There are a number of articles online this morning about how little we know about the coronavirus, including how many patients are asymptomatic, and why the diseases lingers and lasts for weeks or months in others.
But while there may be open medical question the impact on the economy is very clearly illustrated in dropping employment numbers and sinking industrial output and consumer spending, as we reported yesterday. Even as COVID-19 cases slow, there’s no quick economic recovery waiting in the wings. This is in part because of slow or no reopening, but it is also in part because people are scared to get back to life as it used to be, and often for good reason. The world has changed, and that can be scary.
Right now, it’s the governors who are frozen with indecision, afraid to change, but there are many actions the could be taking with a high degree of safety, especially if we practice social distancing and good hygiene with frequent had washing and surface disinfection. For example:
- Allow doctors to reopen their offices and hospitals to restart elective surgery.
- Open beaches, parks, and mountains, but keep the visitor centers and other spots where people congregate closed.
- Let kids play outside and visit friends.
- Allow all businesses to do curb-side pickup or drive through services.
- Allow more family and small group gatherings.
Watching the World Change Around us
Many of us are sitting at home, watching through a flat-screen window as the world changes around us. Will colleges reopen in the fall? Can we expect NFL games to be played? Will the restaurant industry collapse or recover? Stick by your screen and you’ll find out eventually.
Many of us have changed the way we grocery shop, with some people going only once every couple weeks and others using delivery or curb-side pickup. We’ve changed the way we eat and cook more at home. We’ve been forced to change how and where we work. For most, how we interact socially and how we entertain ourselves has changed. Online shopping is surging as retail stores close. For parents, child care and education has changed, which impacts our ability to work. Travel has changed and if and how we vacation will change.
You can look at change two ways: You can resist it, fight for the status quo and the good ol’ days, or you can accept it, adapt and move forward.
In general, the key to success, and some would say the key to happiness, is accepting and adapting to change. Just because you’ve never home schooled doesn’t mean you can’t, and maybe it will turn out to be the best thing that ever happened to your kids. You might miss shopping in the grocery store and picking out your own produce, but you might find that ordering online saves you time and money and allows you to better stick to your budget. And maybe an RV trip instead of a plane ride will bring the family closer together.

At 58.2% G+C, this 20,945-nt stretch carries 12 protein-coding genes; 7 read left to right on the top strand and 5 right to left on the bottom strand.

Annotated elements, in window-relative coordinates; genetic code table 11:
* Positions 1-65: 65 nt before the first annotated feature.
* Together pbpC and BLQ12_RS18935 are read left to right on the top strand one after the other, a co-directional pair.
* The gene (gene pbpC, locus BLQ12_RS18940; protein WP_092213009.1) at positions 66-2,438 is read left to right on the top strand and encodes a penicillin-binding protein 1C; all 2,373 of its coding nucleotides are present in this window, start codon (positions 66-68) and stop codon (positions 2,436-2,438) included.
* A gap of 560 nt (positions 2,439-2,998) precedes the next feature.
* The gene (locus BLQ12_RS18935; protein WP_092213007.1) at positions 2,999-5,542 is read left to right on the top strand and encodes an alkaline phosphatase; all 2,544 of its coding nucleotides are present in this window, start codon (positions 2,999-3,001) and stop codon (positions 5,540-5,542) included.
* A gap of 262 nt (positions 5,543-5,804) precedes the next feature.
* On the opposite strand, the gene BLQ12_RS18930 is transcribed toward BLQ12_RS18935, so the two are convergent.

There are battles worth fighting, but paddling against the stream is much tougher than going with the flow. Pick your battles. When you decide to stand your ground, make sure you’ve got a good reason and a solid foundation, and “Because that’s the way I’ve always done it” is usually not a good enough reason.
Today’s Coronavirus Report
Reported cases of COVID-19 in the U.S. grew by 26,200 in the past 24 hours, up 1.8 percent to 1,450,900. 1,636 deaths were attributed to the coronavirus yesterday, bringing the total in the U.S. to 87,436.
New York State has relaxed its restrictions In five regions of the state, where there are far fewer cases than downstate, allowing some activities to resume. This will mean some manufacturing, construction and other jobs will restart. Only 127 deaths due to COVID-19 were reported in the state yesterday, the lowest number since March 27.
Globally, cases were up 96,000 to 4.57 million, an increase of 2 percent. Global deaths climbed to 308,317.
Russia continues to see cases climb, while Brazil will likely pass Italy and Spain in the next several days. India has passed China and become the country with the most reported cases in Asia, although as we mentioned yesterday, China’s numbers are believed to be dramatically under reported.